too bad that the Dutch Government JK0-016 and Industrie missed the oppotunity to show New Yorkers what the Netherlands anno 2009 really is. Instead they came with kaas, klompen HP2-H08 en klederdracht to promote their existance. No High tech examples of Holland as one of the forerunners in the world. In the Efteling-look-alike New Amsterdam Village was the only information 000-966 about the Dutch history on Manna-hata free provided by me: copies of a map from New Amsterdam in 1660, projected in the '09 Manhattan. Also no information about the huge Dutch fleet that sails around Battery JN0-202 Park shore line. Except, again, thanks a mini poster with all the participating ships that I specially created for this event. Jos Ruks papersails@maine.rr.com

lucia_wo 3 July 2010 - 3:41am / USA

I'm sure a lot of people will have an appreciation for the Dutch after today's World Cup game! The New Amsterdam Pavilion is in a great area in Battery City. There are a bunch of new construction building that have made that area very special.

Ned 27 September 2009 - 12:39am
This was a watershed event for me personally, having grown in the NY area and later on in life having become a true a lover of the Netherlands culture. I very much enjoyed the audio tour that was provided via the park service, and was both amazed at how small the New Amsterdam colony really was and that I could still sometimes imagine the scene described despite the dramatic difference from today's viewpoint. I approached "the city" (as we call it here), from Staten Island. It was so cool to see all of the Dutch nomenclature that has survived there. Peter Stuyvesant is alive and well on Staten Island! Let's have a 401 celebration, it's the next best thing to being in beautiful Holland.
bill parsons 9 September 2009 - 10:05pm
The last line in the article is misleading. The Dutch hired the empire state building lights for one night only. Tonight, wednesday, the lights will be pink and white in honor of Susan Komen. And on Friday it will be red, white and blue in remembrance on 11 september.
Jonathan Marks 9 September 2009 - 10:56am
I went to the evening in the Westerkerk in Amsterdam held as one of the festivities in the 400 anniversary. It was a rather strange produced conversation with some people from the audience having been primed to ask some questions of the scholars in the front. NPR was there with a very weak story. But the Native Americans who were in attendance triumphed at the end by pointing out that they hadn't been discovered by Englishman Hudson - because they had been there for 2000 years. They thanked the Dutch for their contribution to their history and said they were the most reliable of Europeans when it came to trading. As Jos Ruks points out above, I hope there is going to be a proper review of how 16 million euros have been spent on this PR extravaganza which looks like a firework display...here today and forgotten tomorrow. It has done little to promote a realistic image of Amsterdam-New York relations. An opportunity missed.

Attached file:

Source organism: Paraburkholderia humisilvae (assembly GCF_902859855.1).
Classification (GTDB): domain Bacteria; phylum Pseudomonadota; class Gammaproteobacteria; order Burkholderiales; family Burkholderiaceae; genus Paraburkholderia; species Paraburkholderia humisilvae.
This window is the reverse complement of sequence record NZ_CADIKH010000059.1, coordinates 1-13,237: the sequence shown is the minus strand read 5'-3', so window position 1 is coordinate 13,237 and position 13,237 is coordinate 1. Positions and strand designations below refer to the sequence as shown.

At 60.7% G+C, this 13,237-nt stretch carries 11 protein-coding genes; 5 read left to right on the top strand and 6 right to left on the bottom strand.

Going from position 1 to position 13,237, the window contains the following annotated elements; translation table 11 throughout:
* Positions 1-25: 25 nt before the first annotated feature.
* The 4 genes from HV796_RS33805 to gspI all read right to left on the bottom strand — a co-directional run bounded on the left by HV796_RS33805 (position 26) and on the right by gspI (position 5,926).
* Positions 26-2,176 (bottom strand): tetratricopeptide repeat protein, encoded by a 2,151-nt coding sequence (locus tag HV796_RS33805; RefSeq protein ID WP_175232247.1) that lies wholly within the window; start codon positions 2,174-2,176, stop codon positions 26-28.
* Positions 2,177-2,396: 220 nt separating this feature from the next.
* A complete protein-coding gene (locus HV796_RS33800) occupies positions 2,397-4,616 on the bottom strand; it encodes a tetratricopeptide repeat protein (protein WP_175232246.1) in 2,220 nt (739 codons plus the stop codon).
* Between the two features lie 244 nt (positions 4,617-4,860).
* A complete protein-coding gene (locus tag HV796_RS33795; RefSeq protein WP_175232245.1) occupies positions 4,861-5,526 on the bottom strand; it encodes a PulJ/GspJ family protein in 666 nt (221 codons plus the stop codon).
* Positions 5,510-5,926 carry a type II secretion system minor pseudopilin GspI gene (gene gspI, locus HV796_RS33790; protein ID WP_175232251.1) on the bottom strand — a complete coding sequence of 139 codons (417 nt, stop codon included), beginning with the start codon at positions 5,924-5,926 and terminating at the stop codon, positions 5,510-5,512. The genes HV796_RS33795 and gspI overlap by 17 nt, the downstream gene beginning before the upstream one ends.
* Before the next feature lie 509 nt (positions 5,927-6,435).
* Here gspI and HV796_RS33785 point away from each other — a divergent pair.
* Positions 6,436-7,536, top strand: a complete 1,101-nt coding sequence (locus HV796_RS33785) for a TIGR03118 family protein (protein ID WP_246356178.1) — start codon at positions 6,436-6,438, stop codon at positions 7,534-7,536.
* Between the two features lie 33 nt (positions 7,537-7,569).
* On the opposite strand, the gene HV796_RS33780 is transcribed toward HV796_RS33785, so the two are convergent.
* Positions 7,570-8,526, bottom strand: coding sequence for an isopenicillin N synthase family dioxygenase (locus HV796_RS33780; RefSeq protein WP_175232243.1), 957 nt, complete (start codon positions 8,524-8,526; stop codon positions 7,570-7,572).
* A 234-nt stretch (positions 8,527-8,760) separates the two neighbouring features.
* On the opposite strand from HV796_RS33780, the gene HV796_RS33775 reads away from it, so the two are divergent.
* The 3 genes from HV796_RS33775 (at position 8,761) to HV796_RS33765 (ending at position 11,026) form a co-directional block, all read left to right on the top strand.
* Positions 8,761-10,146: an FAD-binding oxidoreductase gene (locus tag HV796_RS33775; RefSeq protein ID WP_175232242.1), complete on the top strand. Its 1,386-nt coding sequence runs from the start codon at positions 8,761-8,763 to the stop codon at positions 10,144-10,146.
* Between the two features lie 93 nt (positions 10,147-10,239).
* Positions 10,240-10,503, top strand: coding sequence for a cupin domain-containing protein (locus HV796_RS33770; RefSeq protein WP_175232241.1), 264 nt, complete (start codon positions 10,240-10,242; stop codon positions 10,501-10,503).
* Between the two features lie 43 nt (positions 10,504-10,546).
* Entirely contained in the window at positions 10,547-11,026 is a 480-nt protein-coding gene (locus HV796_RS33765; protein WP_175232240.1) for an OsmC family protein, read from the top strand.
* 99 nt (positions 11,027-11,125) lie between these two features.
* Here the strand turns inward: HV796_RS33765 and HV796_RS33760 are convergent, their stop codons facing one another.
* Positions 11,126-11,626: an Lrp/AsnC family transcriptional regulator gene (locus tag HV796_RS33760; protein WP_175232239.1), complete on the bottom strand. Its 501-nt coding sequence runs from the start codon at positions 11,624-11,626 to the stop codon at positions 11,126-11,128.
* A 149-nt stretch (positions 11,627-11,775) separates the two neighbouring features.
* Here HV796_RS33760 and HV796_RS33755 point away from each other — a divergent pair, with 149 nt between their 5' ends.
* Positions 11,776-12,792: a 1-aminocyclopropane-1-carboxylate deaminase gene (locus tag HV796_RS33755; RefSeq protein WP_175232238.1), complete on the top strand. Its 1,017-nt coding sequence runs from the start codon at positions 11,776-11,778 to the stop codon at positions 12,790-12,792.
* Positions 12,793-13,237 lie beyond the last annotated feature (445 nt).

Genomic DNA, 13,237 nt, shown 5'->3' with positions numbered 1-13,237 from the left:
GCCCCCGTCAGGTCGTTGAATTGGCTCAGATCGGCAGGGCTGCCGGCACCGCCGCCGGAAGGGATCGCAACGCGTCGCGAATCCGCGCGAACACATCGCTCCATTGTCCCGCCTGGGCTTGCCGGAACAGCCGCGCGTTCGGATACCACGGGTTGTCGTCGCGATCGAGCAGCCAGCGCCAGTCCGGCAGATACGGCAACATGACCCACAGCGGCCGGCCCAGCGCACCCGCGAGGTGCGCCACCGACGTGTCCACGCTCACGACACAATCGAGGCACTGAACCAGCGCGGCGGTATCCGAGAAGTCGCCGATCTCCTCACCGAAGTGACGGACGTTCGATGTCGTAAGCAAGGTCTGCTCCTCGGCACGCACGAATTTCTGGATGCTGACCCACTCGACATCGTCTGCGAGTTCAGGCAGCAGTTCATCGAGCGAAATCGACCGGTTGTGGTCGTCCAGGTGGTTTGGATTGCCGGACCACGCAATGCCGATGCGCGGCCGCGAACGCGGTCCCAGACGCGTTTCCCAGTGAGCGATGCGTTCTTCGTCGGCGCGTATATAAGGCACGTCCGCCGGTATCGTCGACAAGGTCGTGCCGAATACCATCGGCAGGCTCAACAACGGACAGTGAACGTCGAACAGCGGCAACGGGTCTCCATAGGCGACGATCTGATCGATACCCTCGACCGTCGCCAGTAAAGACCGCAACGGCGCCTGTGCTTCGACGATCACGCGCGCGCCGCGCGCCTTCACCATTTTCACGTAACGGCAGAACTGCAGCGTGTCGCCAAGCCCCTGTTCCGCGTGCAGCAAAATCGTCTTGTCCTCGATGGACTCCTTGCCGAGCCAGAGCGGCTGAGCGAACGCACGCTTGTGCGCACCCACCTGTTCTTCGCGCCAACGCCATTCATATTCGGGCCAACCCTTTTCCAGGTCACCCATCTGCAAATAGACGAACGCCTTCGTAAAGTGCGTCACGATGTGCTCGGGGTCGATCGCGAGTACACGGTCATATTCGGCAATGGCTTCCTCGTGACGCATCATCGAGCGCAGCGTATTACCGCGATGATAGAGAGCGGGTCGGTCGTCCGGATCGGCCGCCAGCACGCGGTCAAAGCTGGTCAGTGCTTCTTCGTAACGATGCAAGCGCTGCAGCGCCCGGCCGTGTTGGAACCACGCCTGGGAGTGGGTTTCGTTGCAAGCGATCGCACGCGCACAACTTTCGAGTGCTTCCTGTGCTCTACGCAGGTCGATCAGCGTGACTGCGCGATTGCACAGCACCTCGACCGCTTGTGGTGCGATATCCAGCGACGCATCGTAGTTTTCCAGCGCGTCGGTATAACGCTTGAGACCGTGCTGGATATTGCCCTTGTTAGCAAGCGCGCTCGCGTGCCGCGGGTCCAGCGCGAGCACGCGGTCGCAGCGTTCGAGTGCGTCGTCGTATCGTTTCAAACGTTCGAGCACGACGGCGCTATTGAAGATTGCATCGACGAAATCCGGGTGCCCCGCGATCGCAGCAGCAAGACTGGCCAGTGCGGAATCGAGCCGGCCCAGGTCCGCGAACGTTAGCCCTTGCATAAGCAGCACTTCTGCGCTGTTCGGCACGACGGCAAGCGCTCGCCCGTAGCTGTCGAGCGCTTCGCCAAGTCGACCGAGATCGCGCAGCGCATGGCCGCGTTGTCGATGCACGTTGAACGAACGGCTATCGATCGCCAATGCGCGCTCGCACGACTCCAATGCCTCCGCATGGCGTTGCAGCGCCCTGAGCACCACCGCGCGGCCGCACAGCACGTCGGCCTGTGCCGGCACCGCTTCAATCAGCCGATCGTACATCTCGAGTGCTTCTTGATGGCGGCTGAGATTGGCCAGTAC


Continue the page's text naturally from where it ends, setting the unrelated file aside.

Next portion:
Jos Ruks 7 September 2009 - 6:52pm
too bad that the Dutch Government and Industrie missed the oppotunity to show New Yorkers what the Netherlands anno 2009 really is. Instead they came with kaas, klompen en klederdracht to promote their existance. No High tech examples of Holland as one of the forerunners in the world. In the Efteling-look-alike New Amsterdam Village was the only information about the Dutch history on Manna-hata free provided by me: copies of a map from New Amsterdam in 1660, projected in the '09 Manhattan. Also no information about the huge Dutch fleet that sails around Battery Park shore line. Except, again, thanks a mini poster with all the participating ships that I specially created for this event. Jos Ruks papersails@maine.rr.com